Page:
I disagree. Take salmon for instance. They will be where the bait is. When the cold water is onshore, like after a good NW blow on lake Michigan, the salmon will be on the beach. If the cold water is off shore, that is where they will be. Early season the spoon program works well. Late season the plugs come into their own. Since the West shore of Lake Michigan has gotten considerably cleaner, lead core out produces downriggers by a big margin. Slide divers generally will produce way more fish than a traditional dipsy diver. These arent rules, just fishing facts. Bass fishing the day after a cold front..they will be deep and generally fishing is tuff. What I am saying is most fish are at the mercy of their environment and they respond accordingly. If you know your fish, you can tell where they should be. Most of the time. But not muskies. They often end up in places they shouldnt be and bite at times when you think they wont. That has been my experience after fishing for them for about 30 years. Most of that experience has been casting for them. I hardly ever troll muskies with boards anymore because you cant stop the boat and it is like dragging a big log in. However, I know boards will out produce other trolling methods. I just dont like it any more. Trolling without boards is more fun because you can stop the boat after a strike. But casting is the best. Furthermore, I believe Lake St. Clair muskies are the most sluggish muskies I have ever encountered. Another reason why I spend 7 months wading for steelhead in rivers and the rest of the season I downrig for steelhead and salmon.
I guess my rant about muskies should have been another thread. Sorry about that.

Jim
 

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i hear ya on salmon but it doesnt always take a offshore wind to bring them in ive caught salmon out of what is the expected temp range if the bait is there. once august hits water temp irrlevent the fish can be anywhere as they start staging for spawn. but i still say there are no rules ive trolled jplugs and hoochies in april before and taken fish when most run body baits so there are no rules just guidelines.
 

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what area of lake mich you fish i prefer ludington and north of there due to the shelf. pentwater has little sable point then after that its like lower lake huron kinda like a soup bowl. me n brother did pro class salmon tourneys for 10 years til he got married and had kids ive fished pretty much all the ports on lk mi/huron at one time or another
 

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QUOTE(troller11 @ Jul 2 2009, 05:09 PM) <{POST_SNAPBACK}>i hear ya on salmon but it doesnt always take a offshore wind to bring them in ive caught salmon out of what is the expected temp range if the bait is there. once august hits water temp irrlevent the fish can be anywhere as they start staging for spawn. but i still say there are no rules ive trolled jplugs and hoochies in april before and taken fish when most run body baits so there are no rules just guidelines.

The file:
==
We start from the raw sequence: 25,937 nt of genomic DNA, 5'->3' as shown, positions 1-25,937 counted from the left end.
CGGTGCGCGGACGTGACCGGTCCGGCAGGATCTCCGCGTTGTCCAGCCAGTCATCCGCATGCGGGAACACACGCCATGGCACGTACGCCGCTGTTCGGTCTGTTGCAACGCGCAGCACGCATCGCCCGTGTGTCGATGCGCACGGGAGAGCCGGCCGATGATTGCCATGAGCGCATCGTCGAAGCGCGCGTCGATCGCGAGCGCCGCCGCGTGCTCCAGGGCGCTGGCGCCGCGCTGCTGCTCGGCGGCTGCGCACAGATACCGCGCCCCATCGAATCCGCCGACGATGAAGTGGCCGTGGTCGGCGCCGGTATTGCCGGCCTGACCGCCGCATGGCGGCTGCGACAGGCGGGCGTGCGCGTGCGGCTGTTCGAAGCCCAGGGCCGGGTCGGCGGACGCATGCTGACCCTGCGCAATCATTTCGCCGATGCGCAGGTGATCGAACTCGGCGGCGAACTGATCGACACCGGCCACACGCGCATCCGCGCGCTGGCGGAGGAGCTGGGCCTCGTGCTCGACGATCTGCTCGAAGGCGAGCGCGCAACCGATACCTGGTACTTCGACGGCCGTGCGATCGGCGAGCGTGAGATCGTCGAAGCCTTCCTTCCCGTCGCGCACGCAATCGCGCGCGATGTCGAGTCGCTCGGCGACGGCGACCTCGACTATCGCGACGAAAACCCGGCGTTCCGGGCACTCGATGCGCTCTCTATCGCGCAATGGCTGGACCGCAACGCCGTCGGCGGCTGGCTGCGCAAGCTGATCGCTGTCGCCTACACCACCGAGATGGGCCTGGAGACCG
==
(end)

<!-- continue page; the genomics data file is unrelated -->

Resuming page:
It is the onshore winds that bring the salmon in close. Last August the salmon were on the beach for weeks! The last week of August after several days of offshore winds there were a lot of fish down 100 on the shelf at Manistee. I do agree August/September fish can be anywhere. I love fishing them in the shallows! We fish Frankfort and Manistee. I like Frankfort better because you dont have to run anywhere with deep water close in. We fished the Onekama Shakedown this spring, end of May. We got 5th place and cashed $700.00 and 3rd palce in the 333 our 3 biggest for the 2 day tourney was 49.7 pounds that netted us another $500.00 in tackle. We went 14 for 18 on day 1 and 10 for 14 on day 2. What sucked was the tourney fishing hours were 7-1 PM.
 

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Just when you think you got em figured out you don't. Just when you think you have a pattern..you don't for long. When they SHOULD be in a certain place acourding to time of year, temp, structure etc...there in a place you never would have thought. They feed and live on instinct and there is no such thing as perfect conditions. Find fish and FISH HARD for them. If your fishing where fish ARE..sooner or later your going to stumble across the perfect condition that triggers that fish. Although I do believe in windows I think they very by location sometimes. And I caught my second biggest muskie (531/2) in what I thought were the worst muskie conditions ever. Ya just never know